Scottie Scheffler raises his game
BROOKLINE, Mass. -- With a 1-up win over 17-year-old Scottie Scheffler in the quarterfinals of the U.S. Amateur at The Country Club, Brady Watt put an end to perhaps the most compelling narrative of the week on Friday.
After Scheffler got into the match play portion of the competition in a playoff on Wednesday, his first two matches went 20 holes. Then in the third round, he came back from 2 down with three to play against Matthias Schwab to win that match.
Scheffler's older sister, Callie, 19, who was his caddie in the tournament, gave him pep talks throughout the week. In the Schwab match, she told him after the 15th hole, "You know what you gotta do, so go do it."
On Friday afternoon after he made a hole-in-one at the 197-yard par-3 seventh hole to take a 1-up lead, it appeared Scheffler was destined to advance to the next round and through to the finals.
The reigning U.S. Junior Amateur champion was the youngest remaining player in the field, and after Adam Ball and Brandon Matthews lost their quarterfinal matches on Friday, he was the last American hope to win the tournament.
By the time Scheffler got to the 18th hole all square with Watt, the large gallery that had been scattered on the course had converged around this match. Both players had difficult shots around the green, but Scheffler had the worst of the two as his ball was partially buried in the front bunker.
Only Watt was able to get up and down for par, winning the match and moving on to meet his fellow Australian, Oliver Goss, in one of the semifinal matches on Saturday morning.
"I had a good week," Scheffler said. "If you would have told me last Saturday that I was going to make it to the quarterfinals, I would have taken that.
"I had some good matches, and I'm happy with the way I played."
Though Scheffler won't leave Brookline with the Havemeyer Trophy, he presented a great case for why he will be a formidable presence in amateur and collegiate golf for years to come. That's if he doesn't opt to jump to the pro ranks in a few years like another young Dallas resident, Jordan Spieth.
And with his performance, he gave himself a realistic chance of making the Walker Cup team.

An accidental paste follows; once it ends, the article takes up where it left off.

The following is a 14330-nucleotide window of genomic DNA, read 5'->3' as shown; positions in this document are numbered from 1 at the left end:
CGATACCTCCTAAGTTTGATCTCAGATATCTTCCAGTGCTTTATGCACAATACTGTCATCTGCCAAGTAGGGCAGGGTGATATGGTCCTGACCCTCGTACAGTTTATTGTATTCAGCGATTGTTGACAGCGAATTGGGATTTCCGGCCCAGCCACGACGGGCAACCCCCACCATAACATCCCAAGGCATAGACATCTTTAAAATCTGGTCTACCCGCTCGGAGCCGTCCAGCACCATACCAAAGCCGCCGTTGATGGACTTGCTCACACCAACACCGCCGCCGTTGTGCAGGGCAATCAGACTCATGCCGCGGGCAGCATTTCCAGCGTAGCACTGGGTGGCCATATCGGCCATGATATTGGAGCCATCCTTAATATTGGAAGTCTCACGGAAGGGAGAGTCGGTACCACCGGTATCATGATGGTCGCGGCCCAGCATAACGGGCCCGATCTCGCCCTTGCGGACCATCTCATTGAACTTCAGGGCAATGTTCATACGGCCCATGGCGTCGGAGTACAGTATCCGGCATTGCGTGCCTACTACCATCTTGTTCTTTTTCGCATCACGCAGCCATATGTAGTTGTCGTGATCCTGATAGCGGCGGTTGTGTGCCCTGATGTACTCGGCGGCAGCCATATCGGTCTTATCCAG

"I've played some good golf this summer, showed I'm good in match play and in team competitions," he said. "I knew if I played well this week I'd have a chance, and I played well, showed some heart and stuff. So maybe they'll pick me."
In a few weeks, Scheffler will start his senior year at Highland Park High in Dallas. When he's not keeping up his A average or playing basketball, he'll likely be working on his game at the Royal Oaks Country Club under the tutelage of Randy Smith, who has worked with a number of tour pros over the years, including Harrison Frazar and U.S. Amateur winners Justin Leonard and Colt Knost. Like Leonard, Frazar and Spieth, Scheffler plans to play his college golf at Texas.
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Growing up around Royal Oaks, Scheffler would watch the various tour pros who practiced at the club.
"Scottie would watch them hit out of a bunker and then go in and try the same shot," said his father, Scott Scheffler, who is a stay-at-home dad, while his wife, Diane, is the chief operating officer for a major Dallas law firm.
Scheffler has a great deal of room for improvement, but he has made significant strides in the past year. In July at the U.S. Junior Amateur at the Martis Camp Club in Truckee, Calif., he won the last four holes of the 36-hole final to beat Davis Riley 3 and 2 after being 2 down with nine holes to play.
"That match was the turning point in his life," said Scott Scheffler. "That demeanor that he held through that match, he could have never done that mentally a year ago. He wasn't ready. He showed mental toughness that no one has ever seen.
"And he realized that if he could be good to himself and accept what's going on that he could really take it to another level."
For four rounds at The Country Club, Scheffler took it to another level. He's got a ways to go before he reaches his full potential, but his performance this week is a clear sign that a win in this championship and many other big events is not far off.
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